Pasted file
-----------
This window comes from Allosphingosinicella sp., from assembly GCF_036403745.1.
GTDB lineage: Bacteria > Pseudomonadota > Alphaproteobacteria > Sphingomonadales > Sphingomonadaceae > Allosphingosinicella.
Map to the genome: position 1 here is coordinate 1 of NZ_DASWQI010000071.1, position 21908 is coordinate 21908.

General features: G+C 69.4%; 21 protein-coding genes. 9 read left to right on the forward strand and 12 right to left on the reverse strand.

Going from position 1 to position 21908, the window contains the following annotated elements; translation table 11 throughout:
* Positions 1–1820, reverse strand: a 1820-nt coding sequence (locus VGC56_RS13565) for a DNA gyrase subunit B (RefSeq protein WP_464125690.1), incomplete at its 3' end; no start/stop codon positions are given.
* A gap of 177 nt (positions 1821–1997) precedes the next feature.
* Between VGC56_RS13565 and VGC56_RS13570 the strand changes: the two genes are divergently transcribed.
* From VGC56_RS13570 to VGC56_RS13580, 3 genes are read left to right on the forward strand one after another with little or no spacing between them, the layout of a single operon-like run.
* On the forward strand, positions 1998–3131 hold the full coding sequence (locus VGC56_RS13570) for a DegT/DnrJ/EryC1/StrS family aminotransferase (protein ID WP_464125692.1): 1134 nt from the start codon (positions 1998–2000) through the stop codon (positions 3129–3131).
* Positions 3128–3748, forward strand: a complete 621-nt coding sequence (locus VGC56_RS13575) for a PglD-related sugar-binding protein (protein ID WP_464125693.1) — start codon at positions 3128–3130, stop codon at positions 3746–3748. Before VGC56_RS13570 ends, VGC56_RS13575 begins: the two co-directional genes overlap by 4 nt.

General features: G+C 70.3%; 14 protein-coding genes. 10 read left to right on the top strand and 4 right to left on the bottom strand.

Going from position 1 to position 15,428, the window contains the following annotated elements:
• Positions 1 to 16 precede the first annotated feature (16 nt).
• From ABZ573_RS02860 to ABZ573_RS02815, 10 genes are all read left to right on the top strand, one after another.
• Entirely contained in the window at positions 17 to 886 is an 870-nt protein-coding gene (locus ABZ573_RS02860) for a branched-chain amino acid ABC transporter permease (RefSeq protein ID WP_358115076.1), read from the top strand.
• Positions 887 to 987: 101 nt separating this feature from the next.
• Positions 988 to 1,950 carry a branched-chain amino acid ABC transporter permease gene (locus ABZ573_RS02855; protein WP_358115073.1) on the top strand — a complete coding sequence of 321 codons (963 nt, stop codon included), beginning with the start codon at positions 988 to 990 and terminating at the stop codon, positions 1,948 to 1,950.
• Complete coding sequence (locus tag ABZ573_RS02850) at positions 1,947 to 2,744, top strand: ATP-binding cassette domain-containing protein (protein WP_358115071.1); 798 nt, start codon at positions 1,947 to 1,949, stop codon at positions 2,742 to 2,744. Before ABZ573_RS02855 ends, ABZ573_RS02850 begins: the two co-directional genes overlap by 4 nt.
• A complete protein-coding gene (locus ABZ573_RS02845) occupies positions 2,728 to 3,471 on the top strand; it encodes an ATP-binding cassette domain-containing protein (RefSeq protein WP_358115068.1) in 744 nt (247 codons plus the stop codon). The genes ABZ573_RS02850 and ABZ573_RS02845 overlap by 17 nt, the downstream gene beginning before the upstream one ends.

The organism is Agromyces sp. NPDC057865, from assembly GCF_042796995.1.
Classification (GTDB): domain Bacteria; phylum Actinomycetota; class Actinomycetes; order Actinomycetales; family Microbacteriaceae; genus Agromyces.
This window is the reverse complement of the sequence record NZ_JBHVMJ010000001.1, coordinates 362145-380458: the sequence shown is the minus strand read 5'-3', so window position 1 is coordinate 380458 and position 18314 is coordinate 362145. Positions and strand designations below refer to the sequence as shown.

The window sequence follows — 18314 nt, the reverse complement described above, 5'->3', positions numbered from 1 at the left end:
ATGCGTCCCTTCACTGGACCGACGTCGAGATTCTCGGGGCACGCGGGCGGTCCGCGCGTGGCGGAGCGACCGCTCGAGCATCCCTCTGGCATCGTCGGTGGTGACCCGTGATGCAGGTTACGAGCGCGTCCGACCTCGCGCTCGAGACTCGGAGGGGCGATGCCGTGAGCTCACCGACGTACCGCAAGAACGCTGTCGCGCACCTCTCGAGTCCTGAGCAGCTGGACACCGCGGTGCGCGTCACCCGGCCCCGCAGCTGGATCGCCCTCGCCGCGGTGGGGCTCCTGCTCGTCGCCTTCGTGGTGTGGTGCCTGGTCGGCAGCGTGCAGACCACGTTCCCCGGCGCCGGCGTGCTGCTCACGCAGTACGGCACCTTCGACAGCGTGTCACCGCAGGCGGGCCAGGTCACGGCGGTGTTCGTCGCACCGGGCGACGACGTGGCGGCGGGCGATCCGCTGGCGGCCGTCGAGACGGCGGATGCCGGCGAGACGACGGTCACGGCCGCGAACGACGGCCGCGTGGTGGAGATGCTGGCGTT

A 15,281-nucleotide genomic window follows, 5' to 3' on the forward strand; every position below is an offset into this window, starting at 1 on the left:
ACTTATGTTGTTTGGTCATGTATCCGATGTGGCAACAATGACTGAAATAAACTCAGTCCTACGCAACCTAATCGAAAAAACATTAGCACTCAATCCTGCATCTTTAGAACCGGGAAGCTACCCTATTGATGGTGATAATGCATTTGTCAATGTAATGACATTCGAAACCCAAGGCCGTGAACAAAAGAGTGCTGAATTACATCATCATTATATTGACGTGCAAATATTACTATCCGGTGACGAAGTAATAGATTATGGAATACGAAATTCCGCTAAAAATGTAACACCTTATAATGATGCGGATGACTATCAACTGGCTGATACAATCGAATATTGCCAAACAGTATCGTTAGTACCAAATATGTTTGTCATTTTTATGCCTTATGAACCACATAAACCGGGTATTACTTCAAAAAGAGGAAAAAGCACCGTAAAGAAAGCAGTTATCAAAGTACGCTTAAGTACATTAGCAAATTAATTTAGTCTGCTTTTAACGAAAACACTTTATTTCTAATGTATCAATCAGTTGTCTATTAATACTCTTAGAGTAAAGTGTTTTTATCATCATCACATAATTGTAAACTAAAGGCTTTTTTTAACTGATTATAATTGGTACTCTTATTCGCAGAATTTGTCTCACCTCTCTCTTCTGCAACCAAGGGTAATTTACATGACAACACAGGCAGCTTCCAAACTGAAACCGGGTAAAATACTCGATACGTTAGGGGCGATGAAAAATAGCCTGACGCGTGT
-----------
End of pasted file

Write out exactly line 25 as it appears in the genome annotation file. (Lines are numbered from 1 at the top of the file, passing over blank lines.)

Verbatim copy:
ATGCGTCCCTTCACTGGACCGACGTCGAGATTCTCGGGGCACGCGGGCGGTCCGCGCGTGGCGGAGCGACCGCTCGAGCATCCCTCTGGCATCGTCGGTGGTGACCCGTGATGCAGGTTACGAGCGCGTCCGACCTCGCGCTCGAGACTCGGAGGGGCGATGCCGTGAGCTCACCGACGTACCGCAAGAACGCTGTCGCGCACCTCTCGAGTCCTGAGCAGCTGGACACCGCGGTGCGCGTCACCCGGCCCCGCAGCTGGATCGCCCTCGCCGCGGTGGGGCTCCTGCTCGTCGCCTTCGTGGTGTGGTGCCTGGTCGGCAGCGTGCAGACCACGTTCCCCGGCGCCGGCGTGCTGCTCACGCAGTACGGCACCTTCGACAGCGTGTCACCGCAGGCGGGCCAGGTCACGGCGGTGTTCGTCGCACCGGGCGACGACGTGGCGGCGGGCGATCCGCTGGCGGCCGTCGAGACGGCGGATGCCGGCGAGACGACGGTCACGGCCGCGAACGACGGCCGCGTGGTGGAGATGCTGGCGTT